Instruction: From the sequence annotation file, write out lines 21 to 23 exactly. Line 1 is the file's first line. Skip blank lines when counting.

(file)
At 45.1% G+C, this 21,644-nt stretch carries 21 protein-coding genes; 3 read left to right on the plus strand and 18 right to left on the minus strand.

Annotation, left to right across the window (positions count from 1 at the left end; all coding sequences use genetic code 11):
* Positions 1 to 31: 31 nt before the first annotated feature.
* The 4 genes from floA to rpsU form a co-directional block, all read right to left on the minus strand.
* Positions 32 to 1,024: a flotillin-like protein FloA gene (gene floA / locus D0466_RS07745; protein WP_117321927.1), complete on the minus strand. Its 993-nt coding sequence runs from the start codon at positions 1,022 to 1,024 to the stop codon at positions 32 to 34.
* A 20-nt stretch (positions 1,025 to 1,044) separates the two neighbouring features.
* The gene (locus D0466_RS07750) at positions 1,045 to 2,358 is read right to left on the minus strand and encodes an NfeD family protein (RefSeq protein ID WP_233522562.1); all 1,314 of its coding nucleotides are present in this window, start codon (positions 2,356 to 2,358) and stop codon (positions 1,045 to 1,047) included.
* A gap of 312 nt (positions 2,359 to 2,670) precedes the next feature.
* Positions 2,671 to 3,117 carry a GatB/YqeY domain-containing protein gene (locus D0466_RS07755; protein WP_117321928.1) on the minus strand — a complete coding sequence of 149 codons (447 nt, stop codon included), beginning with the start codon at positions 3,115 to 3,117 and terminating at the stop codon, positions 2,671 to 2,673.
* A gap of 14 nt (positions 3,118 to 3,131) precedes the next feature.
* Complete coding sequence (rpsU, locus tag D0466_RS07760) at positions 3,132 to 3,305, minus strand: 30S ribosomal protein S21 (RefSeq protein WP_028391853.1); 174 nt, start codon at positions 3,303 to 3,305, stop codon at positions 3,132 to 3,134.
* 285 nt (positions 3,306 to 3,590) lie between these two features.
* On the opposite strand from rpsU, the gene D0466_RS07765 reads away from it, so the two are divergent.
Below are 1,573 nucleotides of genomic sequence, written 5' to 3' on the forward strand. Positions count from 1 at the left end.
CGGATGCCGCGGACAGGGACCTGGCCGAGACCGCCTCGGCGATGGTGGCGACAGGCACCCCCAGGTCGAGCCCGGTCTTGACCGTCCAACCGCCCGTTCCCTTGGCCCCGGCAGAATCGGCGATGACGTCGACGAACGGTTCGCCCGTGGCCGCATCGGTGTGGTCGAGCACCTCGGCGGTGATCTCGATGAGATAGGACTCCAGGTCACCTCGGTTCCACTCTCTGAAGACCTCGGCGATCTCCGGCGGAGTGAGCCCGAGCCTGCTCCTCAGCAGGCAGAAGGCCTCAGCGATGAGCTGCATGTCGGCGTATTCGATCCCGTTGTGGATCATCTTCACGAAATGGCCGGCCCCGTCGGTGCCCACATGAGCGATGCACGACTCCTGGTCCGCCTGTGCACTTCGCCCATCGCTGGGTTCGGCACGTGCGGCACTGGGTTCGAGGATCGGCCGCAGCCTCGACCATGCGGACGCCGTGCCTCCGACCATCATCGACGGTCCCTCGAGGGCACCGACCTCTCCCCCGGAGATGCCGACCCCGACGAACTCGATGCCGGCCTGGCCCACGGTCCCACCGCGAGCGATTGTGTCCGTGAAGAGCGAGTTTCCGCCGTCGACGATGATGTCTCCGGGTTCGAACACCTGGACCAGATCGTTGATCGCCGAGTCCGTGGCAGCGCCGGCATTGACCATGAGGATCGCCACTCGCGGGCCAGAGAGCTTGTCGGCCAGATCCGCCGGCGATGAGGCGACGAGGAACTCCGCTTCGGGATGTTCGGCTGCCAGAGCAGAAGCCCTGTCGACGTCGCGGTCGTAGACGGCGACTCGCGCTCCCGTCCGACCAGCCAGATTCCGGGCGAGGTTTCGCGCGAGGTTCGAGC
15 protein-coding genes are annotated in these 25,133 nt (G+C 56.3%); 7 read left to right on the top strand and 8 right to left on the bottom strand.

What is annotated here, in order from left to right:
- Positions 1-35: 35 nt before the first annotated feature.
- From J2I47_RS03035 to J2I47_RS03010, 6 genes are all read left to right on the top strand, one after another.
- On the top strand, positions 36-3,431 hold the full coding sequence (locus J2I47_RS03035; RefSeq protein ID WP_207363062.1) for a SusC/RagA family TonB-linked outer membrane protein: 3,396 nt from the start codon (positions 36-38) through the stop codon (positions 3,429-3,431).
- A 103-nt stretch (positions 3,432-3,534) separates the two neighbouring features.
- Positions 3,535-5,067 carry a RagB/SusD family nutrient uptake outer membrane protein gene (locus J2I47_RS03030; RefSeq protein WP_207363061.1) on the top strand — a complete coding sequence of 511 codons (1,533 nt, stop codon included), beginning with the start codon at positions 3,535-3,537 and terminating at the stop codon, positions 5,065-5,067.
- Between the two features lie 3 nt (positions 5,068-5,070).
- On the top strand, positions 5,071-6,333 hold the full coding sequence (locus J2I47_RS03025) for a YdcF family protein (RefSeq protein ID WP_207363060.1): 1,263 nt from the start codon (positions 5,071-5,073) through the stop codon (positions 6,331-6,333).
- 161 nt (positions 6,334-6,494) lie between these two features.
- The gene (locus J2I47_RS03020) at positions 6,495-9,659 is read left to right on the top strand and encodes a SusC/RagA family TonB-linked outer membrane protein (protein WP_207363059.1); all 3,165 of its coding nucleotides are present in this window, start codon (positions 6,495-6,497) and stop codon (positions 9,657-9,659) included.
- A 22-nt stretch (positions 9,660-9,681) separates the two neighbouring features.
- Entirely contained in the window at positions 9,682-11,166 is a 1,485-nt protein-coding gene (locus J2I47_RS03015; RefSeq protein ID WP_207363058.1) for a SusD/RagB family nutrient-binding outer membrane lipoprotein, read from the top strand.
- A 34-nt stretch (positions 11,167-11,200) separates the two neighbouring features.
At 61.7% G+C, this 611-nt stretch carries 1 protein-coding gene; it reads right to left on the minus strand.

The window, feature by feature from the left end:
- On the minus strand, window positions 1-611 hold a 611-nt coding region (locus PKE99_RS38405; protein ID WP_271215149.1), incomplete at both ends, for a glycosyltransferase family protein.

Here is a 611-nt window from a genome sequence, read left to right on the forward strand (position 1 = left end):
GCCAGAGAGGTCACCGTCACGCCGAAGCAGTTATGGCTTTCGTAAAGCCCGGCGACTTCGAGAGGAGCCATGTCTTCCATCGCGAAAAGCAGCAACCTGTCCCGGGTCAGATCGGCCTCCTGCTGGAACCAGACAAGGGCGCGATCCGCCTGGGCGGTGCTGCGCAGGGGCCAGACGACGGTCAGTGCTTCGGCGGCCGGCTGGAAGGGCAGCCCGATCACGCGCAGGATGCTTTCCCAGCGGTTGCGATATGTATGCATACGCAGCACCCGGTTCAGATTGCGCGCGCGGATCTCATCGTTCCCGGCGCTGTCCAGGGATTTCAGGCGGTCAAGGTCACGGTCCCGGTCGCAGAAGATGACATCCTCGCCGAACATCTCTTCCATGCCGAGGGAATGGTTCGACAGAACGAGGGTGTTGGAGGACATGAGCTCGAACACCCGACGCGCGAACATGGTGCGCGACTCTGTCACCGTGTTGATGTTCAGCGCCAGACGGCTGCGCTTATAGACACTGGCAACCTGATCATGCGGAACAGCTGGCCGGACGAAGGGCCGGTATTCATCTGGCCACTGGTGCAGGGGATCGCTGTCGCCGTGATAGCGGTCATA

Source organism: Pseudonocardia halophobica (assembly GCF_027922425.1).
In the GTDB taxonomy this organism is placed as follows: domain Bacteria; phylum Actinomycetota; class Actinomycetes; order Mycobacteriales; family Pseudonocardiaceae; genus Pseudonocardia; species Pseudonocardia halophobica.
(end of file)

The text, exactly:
- A 103-nt stretch (positions 3,432-3,534) separates the two neighbouring features.
- Positions 3,535-5,067 carry a RagB/SusD family nutrient uptake outer membrane protein gene (locus J2I47_RS03030; RefSeq protein WP_207363061.1) on the top strand — a complete coding sequence of 511 codons (1,533 nt, stop codon included), beginning with the start codon at positions 3,535-3,537 and terminating at the stop codon, positions 5,065-5,067.
- Between the two features lie 3 nt (positions 5,068-5,070).